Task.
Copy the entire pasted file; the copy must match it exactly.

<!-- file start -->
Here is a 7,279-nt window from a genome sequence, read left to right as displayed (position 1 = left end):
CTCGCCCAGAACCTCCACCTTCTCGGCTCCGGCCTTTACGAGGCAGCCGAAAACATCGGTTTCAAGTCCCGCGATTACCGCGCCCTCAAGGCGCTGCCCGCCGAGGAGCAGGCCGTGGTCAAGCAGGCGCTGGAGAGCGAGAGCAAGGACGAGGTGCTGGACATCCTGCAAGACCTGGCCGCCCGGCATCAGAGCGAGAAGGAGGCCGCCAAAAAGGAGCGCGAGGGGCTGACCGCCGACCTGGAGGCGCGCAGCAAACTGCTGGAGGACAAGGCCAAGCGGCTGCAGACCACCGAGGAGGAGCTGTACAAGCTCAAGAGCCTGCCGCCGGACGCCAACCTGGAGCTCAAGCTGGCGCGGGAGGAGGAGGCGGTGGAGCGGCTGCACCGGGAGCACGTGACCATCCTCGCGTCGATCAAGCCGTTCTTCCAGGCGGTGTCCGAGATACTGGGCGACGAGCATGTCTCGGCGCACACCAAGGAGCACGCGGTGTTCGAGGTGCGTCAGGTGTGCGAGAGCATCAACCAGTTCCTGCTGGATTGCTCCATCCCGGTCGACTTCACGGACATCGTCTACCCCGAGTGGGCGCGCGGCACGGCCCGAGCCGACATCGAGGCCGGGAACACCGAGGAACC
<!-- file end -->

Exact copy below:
Here is a 7,279-nt window from a genome sequence, read left to right as displayed (position 1 = left end):
CTCGCCCAGAACCTCCACCTTCTCGGCTCCGGCCTTTACGAGGCAGCCGAAAACATCGGTTTCAAGTCCCGCGATTACCGCGCCCTCAAGGCGCTGCCCGCCGAGGAGCAGGCCGTGGTCAAGCAGGCGCTGGAGAGCGAGAGCAAGGACGAGGTGCTGGACATCCTGCAAGACCTGGCCGCCCGGCATCAGAGCGAGAAGGAGGCCGCCAAAAAGGAGCGCGAGGGGCTGACCGCCGACCTGGAGGCGCGCAGCAAACTGCTGGAGGACAAGGCCAAGCGGCTGCAGACCACCGAGGAGGAGCTGTACAAGCTCAAGAGCCTGCCGCCGGACGCCAACCTGGAGCTCAAGCTGGCGCGGGAGGAGGAGGCGGTGGAGCGGCTGCACCGGGAGCACGTGACCATCCTCGCGTCGATCAAGCCGTTCTTCCAGGCGGTGTCCGAGATACTGGGCGACGAGCATGTCTCGGCGCACACCAAGGAGCACGCGGTGTTCGAGGTGCGTCAGGTGTGCGAGAGCATCAACCAGTTCCTGCTGGATTGCTCCATCCCGGTCGACTTCACGGACATCGTCTACCCCGAGTGGGCGCGCGGCACGGCCCGAGCCGACATCGAGGCCGGGAACACCGAGGAACC